Once in the room, Abdul Rahman assaulted Takishita, who pretended to faint and curled up on the floor to protect herself.11 Abdul Nasir gave Fujii several blows, particularly to her face.12 She sustained severe injuries to her face, including the fracture of her nasal bones and the cartilage wall attached to her nose, as well as severe fractures of both eye sockets and her jaw. These injuries caused haemorrhaging and the obstruction of Fujii’s airways, causing her to choke to death.13

The men robbed the women of a Seiko watch worth 70,000 yen (then S$1,000), a camera, a waist-pouch containing a passport and 65,000 yen (then S$950) in cash. They later converted the Japanese yen and divided the loot.14 Once the men had left, Takishita alerted the hotel porter who then informed the hotel duty manager. The manager notified the police and called an ambulance for Fujii. Fujii could not be revived and was pronounced dead at 6.20 pm. Takishita suffered only minor facial injuries and returned to Japan with the rest of her tour group the following day.15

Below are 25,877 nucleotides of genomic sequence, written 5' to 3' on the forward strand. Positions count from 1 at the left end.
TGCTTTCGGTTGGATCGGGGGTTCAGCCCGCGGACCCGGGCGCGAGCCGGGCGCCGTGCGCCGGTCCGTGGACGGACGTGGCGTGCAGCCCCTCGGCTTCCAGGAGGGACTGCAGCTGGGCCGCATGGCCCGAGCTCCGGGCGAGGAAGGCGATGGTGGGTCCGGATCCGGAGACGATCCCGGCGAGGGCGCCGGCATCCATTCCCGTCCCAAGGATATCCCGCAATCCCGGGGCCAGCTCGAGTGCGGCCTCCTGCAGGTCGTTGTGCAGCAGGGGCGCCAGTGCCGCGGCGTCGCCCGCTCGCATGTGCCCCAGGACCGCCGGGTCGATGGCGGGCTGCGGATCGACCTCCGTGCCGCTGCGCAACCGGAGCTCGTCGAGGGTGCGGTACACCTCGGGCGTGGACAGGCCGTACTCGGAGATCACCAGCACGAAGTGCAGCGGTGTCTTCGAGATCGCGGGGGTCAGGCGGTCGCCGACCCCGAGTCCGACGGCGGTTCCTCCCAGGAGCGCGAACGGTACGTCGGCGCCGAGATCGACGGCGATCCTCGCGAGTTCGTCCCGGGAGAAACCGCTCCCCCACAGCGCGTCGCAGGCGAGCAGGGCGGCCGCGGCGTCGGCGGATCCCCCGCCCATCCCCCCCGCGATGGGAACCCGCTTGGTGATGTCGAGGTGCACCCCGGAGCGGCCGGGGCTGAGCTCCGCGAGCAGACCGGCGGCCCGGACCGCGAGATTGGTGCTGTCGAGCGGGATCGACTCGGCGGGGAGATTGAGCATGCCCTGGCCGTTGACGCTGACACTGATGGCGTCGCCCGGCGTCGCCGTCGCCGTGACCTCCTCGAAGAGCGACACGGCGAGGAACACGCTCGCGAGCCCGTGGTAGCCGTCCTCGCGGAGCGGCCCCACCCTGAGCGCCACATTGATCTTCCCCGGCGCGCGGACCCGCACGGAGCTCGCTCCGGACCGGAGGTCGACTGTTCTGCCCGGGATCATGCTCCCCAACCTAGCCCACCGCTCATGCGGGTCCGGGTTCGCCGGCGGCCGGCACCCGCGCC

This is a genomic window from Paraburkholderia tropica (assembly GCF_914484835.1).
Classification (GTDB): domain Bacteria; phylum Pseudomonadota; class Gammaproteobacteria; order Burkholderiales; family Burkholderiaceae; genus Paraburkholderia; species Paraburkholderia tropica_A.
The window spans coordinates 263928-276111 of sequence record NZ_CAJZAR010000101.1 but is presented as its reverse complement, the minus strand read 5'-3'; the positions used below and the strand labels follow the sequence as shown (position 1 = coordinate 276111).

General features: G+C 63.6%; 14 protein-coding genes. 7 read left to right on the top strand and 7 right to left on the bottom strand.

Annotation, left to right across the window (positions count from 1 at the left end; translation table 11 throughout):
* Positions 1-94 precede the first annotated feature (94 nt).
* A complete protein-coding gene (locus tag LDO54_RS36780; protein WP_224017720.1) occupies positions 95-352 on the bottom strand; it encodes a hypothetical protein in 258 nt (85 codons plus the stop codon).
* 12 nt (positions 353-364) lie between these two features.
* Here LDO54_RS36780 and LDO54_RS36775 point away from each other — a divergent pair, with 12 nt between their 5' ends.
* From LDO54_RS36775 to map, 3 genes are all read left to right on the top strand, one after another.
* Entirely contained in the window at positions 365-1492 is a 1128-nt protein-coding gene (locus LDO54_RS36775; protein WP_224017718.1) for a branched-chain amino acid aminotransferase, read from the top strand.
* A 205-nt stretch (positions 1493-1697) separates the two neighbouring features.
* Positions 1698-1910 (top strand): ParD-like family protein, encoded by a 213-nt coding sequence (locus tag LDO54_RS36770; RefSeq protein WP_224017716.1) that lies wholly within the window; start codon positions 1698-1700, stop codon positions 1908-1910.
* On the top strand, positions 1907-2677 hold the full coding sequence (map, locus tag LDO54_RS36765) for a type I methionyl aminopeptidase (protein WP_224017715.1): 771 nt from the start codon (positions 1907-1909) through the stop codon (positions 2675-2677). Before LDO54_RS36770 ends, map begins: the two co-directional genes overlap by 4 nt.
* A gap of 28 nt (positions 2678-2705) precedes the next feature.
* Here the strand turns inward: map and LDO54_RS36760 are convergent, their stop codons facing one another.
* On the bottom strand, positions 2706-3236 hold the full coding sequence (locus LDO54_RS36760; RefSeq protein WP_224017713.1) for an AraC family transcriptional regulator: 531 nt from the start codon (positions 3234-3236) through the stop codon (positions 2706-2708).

Investigative process
The police launched an island-wide search for the two perpetrators of the crime.16 The Singapore Hotel Association, Oriental Hotel Singapore, Singapore Tourism Promotion Board and an anonymous insurance company jointly offered a monetary reward for any information to help police capture the culprits.17 However, they were not apprehended until two years later.18 Abdul Nasir was arrested after attempting to rob a taxi driver. His fingerprints were scanned and matched prints lifted at the scene of the unsolved Oriental Hotel murder.19 Soon after, Abdul Rahman was located, already serving a 20-month sentence at Moon Crescent Prison in Changi on consecutive charges of theft.20